Why did I play this?Why did I play this?

Posted on Jul 24th 2020 at 08:00:00 AM by (SirPsycho)
Posted under Point and Click, adventure, pc, point and click


Primordia is a point and click adventure game developed by Wormwood Studios and published by Wadjet Eye Games. The game was released on PC in 2012 and received an iOS port in 2016. Point and click adventures really thinned out after roughly the year 2000, but came back quite strongly after a combination of mobile touch screen controls on Nintendo's DS helped developers reach a massive audience, and the rise of digital distribution on PC. The sparse and largely silent scene on PC started to revitalize with modern design sensibilities. The growth of Steam also helped with visibility as many stores were significantly downsizing their physical shelf space for PC games. Digital storefronts are largely immune from this problem.

Primordia is a post-apocalyptic game. But, it goes a bit further than most others and has gone post-human. After the extinction of mankind only robots walk the earth. Players control a humanoid robot named Horatio Nullbuilt and his hand built sidekick Crispin Horatiobuilt. The robots have a patronymic naming system, being given a first name by those who build them, and their last name tells the world who built them. Horatio has some amnesia, he's the fifth version of himself and cannot remember his previous versions. His internal data corruption has affected his name, so it remains partially undefined.


Continue reading Primordia



Posted on Jun 23rd 2020 at 08:00:00 AM by (SirPsycho)
Posted under RPG, Squaresoft, playstation, action


By now the Mana series is one of the longest running, actively developed series in video gaming. This series has a few threads that bind each game together, but for the most part each game is its own, separate entity from the rest of them. However, like most works of media the series has had its ups, and then mostly downs. The first three games in the series, Sword of Mana, Secret of Mana, and Trials of Mana, all pushed the series further upwards in both quality and scope with each game release, with Trials adding multiple character points of view for a nonlinear narrative. In 1999 Squaresoft released the fourth game in the Mana series for the Playstation, Legend of Mana. A North American release would come the following year. Its not immediately obvious, but Legend of Mana is easily a candidate for the best game in this series, and it tends to be woefully overlooked.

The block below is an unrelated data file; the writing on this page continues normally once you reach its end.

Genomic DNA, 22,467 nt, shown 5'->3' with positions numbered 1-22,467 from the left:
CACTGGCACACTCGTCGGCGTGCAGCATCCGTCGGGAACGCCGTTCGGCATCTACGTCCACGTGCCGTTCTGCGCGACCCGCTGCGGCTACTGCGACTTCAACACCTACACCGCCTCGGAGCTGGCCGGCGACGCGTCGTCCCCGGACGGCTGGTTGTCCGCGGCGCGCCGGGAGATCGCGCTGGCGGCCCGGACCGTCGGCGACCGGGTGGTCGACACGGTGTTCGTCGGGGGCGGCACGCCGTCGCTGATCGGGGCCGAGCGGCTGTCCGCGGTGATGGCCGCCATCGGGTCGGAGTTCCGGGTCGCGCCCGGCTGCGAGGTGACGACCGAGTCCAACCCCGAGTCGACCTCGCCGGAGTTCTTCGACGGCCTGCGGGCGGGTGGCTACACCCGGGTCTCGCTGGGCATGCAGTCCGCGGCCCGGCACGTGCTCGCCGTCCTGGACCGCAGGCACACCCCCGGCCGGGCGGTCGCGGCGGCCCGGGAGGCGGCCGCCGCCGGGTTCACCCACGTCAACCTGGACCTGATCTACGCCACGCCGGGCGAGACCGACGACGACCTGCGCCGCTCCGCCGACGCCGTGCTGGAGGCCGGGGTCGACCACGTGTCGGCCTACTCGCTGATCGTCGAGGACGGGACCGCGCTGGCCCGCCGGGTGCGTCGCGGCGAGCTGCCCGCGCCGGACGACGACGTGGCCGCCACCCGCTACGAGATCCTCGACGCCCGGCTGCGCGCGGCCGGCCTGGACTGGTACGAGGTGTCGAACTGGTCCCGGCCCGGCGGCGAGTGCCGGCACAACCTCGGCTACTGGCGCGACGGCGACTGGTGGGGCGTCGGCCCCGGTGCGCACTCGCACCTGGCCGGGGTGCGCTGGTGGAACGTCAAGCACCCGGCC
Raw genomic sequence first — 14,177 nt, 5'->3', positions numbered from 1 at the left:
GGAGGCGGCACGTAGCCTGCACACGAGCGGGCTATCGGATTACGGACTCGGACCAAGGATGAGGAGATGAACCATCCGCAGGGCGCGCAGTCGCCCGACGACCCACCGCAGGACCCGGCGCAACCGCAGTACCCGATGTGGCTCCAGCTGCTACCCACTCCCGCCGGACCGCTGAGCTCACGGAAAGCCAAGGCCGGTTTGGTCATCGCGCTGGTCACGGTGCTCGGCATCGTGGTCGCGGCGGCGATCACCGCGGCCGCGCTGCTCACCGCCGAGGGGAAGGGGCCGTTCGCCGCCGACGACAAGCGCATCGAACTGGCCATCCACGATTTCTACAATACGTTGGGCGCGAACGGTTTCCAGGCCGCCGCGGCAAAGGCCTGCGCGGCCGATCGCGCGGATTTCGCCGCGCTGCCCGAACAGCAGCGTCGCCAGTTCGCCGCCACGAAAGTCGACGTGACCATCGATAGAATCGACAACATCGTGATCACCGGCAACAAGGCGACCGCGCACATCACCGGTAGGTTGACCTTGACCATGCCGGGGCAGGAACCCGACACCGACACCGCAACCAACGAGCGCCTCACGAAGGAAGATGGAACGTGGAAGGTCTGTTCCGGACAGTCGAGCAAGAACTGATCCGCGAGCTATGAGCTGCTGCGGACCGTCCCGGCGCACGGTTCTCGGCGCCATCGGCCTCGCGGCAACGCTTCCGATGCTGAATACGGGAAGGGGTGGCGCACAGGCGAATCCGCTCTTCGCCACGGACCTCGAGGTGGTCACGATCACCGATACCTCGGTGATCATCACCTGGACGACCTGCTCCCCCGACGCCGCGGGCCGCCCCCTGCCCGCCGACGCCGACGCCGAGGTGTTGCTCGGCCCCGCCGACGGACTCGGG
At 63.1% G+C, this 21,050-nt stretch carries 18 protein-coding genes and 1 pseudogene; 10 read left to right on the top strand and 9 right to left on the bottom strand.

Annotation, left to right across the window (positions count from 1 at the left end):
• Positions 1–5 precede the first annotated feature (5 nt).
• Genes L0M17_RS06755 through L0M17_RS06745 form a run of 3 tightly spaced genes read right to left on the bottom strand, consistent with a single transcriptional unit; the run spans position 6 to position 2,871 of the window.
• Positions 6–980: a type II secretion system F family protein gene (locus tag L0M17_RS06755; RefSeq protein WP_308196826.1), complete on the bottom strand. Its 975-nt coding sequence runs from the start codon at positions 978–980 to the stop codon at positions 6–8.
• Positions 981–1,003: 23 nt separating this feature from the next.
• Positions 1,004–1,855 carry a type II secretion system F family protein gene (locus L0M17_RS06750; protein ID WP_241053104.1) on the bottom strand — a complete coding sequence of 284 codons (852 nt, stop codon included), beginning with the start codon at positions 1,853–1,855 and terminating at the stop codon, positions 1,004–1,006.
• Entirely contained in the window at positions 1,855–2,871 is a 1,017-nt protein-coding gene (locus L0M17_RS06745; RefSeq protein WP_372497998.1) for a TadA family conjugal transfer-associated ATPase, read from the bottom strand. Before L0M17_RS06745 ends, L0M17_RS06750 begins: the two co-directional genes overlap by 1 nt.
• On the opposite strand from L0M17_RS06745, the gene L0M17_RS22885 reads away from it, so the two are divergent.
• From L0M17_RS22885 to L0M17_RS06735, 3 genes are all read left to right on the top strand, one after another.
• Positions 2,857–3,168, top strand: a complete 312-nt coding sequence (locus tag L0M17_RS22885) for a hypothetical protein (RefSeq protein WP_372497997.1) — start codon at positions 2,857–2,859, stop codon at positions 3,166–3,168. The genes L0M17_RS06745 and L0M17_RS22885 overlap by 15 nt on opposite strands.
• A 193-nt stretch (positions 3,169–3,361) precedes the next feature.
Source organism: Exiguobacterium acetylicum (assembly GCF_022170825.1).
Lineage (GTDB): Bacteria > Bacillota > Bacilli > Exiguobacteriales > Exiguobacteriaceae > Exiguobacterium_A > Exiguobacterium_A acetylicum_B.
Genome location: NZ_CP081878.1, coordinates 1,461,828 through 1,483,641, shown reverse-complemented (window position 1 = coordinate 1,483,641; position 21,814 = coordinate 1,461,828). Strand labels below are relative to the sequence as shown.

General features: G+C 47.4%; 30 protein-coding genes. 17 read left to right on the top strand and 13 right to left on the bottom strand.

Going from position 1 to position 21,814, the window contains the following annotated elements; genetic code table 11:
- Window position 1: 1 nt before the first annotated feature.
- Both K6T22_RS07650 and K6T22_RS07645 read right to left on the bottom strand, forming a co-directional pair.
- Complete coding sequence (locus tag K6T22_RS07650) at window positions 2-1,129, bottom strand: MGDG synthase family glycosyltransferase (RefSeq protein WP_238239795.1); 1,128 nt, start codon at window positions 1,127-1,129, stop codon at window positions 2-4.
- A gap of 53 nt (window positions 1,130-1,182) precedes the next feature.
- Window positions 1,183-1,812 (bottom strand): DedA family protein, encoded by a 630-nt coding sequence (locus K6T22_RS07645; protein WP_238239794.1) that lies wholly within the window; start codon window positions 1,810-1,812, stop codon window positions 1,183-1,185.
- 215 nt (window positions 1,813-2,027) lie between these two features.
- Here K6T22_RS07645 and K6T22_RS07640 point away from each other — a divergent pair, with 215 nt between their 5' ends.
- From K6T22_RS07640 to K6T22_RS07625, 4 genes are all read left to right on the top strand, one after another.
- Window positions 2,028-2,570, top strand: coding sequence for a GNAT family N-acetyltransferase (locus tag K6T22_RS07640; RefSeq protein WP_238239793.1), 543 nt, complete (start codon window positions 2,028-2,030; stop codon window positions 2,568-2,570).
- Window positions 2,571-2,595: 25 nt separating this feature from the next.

Continue reading Legend of Mana



Posted on May 26th 2020 at 08:00:00 AM by (SirPsycho)
Posted under RPG, squaresoft, square enix, playstation, ps1


One aspect of criticizing artistic forms of media that is frequently brought up is the idea of recency bias. The main problem with recency bias is that when a work is new, the fresh coat of paint can sometimes successfully hide the pocks of rust hidden by the frame. This idea is true for all forms of media, books, movies, shows, and perhaps it's strongest for video games. Games are heavily reliant on the technology of the era, and as that technology advances, the inherent weaknesses of previous works comes to light even more powerfully than before. In other cases, it's simply a question of project scope.

Xenogears was once touted as one of the greatest Japanese role playing games ever created, but over time, that opinion has softened and any discussion about it inevitably leads to the game's biggest flaws. Pinpointing the source of this slowly decreasing opinion of this once highly touted classic relies on knowing what the game's major flaws truly are, an understanding of everything that happened during and after its development, and speculation on how the gaming public itself has shifted. Xenogears is over 20 years old by this point, having released on the first Playstation all the way back in 1998, so there has been plenty of time for reflection.


Continue reading Xenogears: A Tale of Two Discs



Posted on Apr 30th 2020 at 08:00:00 AM by (SirPsycho)
Posted under Who is the father, playstation 4, ps4, sega, action, beat em up, rpg


The Yakuza series has been around for quite some time. The first game dates back to the later years of the Playstation 2, and the 7th main game in the series recently released in Japan and is set to come to the West soon. All the regular releases, plus the spinoffs, prequel, and slowly releasing remakes and upcoming remasters make Yakuza one of the most actively developed video games series to date. [iYakuza 6[/i] was developed by Ryu Ga Gotoku Studio and published by Sega for Sony's Playstation 4. It was originally released in 2016 in Japan. A worldwide release followed two years later in 2018. This long running series has quickly been gaining popularity in the West, which has mostly been propelled by the prequel Yakuza 0. Sega's been spacing out the timing of their Yakuza releases, so the market does not become overwhelmed by constant releases as the West gets caught up with the main story on top of the remakes.


Continue reading Yakuza 6: The Song of Life



Posted on Mar 28th 2020 at 08:00:00 AM by (SirPsycho)
Posted under nintendo, gamecube, wii u, adventure, action


Nintendo is easily among the best when it comes to long support for some of their game series. Plenty of characters that got their start during the NES days, or even older, are still alive and kicking. The Legend of Zelda series is one such franchise, having seen continual development and new games released for every Nintendo console and handheld, except the Virtual Boy, since the original Famicom Disk System release of The Legend of Zelda in 1986.

The Legend of Zelda: Wind Waker was first released on the Gamecube in 2002. It would spend most of the console's life as the only single player Zelda experience for the console, as the follow up, Twilight Princess, was released alongside the Wii's console launch. A Hi Definition remaster of the game was released in 2013 on the Wii U, which also got a similar HD re-release for Twilight Princess.


Continue reading The Legend of Zelda: The Wind Waker



Posted on Feb 27th 2020 at 08:00:00 AM by (SirPsycho)
Posted under South Park RPG, PS4, Xbox One, Xbone, Switch, PC, turn based